The UN estimates 3,500 women have been raped since the start of the year
US Secretary of State Hillary Clinton has demanded an end to widespread sexual abuse in war-ravaged eastern DR Congo, during a visit to the country.
Mrs Clinton spoke out during a tour of a crowded refugee camp in the eastern city of Goma.
Earlier, following talks with Congolese President Joseph Kabila, she said there should be no impunity for the perpetrators of sexual violence.
The UN estimates 3,500 women have been raped in DR Congo so far this year.
And in a report released to coincide with Mrs Clinton's visit, the aid agency Oxfam said it had monitored 20 communities and found that children, some as young as four, had been raped in half of them.
Men have also been the victims of rape, Oxfam said.
'Arrest, prosecute, punish'
The BBC's Will Ross, in Nairobi, says perpetrators go unpunished and that sexual attacks have increased since January, when a government offensive was launched against rebels linked to Rwanda's genocide.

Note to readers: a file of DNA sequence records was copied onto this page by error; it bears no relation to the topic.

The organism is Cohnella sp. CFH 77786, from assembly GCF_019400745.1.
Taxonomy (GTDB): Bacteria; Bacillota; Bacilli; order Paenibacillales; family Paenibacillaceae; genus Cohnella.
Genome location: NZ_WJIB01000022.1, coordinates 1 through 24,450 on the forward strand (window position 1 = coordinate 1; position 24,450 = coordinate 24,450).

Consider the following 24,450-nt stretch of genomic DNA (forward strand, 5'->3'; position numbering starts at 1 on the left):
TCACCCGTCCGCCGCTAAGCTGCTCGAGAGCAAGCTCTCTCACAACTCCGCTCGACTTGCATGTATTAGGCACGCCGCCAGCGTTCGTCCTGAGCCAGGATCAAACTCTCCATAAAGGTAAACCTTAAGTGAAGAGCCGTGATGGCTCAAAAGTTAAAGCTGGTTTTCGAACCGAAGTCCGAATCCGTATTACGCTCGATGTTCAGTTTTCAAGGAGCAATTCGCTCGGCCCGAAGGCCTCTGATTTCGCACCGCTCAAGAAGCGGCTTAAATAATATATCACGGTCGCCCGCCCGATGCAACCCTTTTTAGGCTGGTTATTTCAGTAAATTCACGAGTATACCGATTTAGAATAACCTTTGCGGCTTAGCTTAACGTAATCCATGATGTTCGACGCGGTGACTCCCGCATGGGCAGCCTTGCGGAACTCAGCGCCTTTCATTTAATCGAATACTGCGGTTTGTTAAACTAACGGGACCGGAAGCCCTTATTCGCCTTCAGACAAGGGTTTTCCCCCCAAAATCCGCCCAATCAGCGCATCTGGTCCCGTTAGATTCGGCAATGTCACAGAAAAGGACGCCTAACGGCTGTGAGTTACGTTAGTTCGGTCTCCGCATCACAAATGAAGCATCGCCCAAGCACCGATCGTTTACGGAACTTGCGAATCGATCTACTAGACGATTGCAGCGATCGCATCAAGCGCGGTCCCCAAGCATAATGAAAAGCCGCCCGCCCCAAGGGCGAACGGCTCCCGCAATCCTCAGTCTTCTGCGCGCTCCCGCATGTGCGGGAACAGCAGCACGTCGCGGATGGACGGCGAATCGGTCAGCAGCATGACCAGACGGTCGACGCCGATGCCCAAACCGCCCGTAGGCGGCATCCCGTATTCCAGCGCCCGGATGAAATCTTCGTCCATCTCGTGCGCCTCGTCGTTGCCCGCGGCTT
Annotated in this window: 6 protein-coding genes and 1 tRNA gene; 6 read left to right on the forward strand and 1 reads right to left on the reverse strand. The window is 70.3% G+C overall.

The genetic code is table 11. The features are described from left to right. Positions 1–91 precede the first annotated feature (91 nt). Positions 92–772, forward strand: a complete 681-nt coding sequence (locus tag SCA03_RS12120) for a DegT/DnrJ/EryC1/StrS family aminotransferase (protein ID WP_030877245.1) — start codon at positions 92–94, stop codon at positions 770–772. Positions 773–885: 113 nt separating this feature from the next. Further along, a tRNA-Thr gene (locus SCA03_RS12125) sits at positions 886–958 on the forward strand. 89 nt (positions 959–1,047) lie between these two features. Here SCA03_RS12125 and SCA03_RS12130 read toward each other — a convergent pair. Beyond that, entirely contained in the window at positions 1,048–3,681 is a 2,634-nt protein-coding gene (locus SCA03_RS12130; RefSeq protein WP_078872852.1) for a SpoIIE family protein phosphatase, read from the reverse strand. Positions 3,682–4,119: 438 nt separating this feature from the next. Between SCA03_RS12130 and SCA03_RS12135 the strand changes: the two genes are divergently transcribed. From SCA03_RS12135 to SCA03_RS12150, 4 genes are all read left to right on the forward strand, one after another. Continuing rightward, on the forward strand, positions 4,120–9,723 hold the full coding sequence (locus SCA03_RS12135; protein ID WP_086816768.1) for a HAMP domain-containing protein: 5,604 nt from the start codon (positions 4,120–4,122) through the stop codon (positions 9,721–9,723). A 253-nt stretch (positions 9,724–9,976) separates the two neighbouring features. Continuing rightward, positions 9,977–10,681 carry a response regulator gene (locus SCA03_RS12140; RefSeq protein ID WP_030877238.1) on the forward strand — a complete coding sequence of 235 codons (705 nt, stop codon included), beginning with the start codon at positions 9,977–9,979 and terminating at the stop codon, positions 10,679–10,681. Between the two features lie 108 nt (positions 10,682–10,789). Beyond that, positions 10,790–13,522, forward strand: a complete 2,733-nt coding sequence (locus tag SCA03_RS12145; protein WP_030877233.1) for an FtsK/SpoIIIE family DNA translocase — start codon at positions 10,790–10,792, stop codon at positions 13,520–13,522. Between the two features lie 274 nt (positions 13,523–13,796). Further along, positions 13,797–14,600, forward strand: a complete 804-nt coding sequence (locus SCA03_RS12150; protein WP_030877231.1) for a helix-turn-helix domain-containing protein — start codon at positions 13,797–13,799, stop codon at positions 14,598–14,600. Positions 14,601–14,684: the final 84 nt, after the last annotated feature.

The UN says sexual crimes have been carried out by both militia fighters and government troops.
Mrs Clinton, who is on a seven-nation African tour, said she had "a very frank discussion" with President Kabila on sexual violence.
"We believe there can be more done to protect civilians while you are trying to kill and capture insurgents," she said.
"We believe there should be no impunity for the sexual and gender-based violence committed by so many and that there must be arrests, prosecutions and punishments."
She said that Mr Kabila had agreed to allow a team of US legal and technical experts to make "specific" recommendations on how to combat sexual violence.
More than four million people were killed in DR Congo between 1998 and 2003, when armies from several countries fought each other on Congolese territory.
Rape was widespread during that war, and troops and rebels have continued to abuse women and children as violence has resurfaced over the past six years.
Leah Chishugi, a campaigner on behalf of rape victims in DR Congo, says Mrs Clinton should urge UN troops already in the country to do more to protect women.
She says sexual violence is helping to spread HIV.
"I came across a woman who said she was with her children in her house - they were 12 and 14," she told the BBC's Network Africa programme.
"She begged the rebels to rape her children first and finish with her because she had HIV/Aids. But she was crying because they didn't listen."
After DR Congo, Mrs Clinton will travel to Nigeria. Her final stops are Liberia and Cape Verde before returning to Washington on 14 August.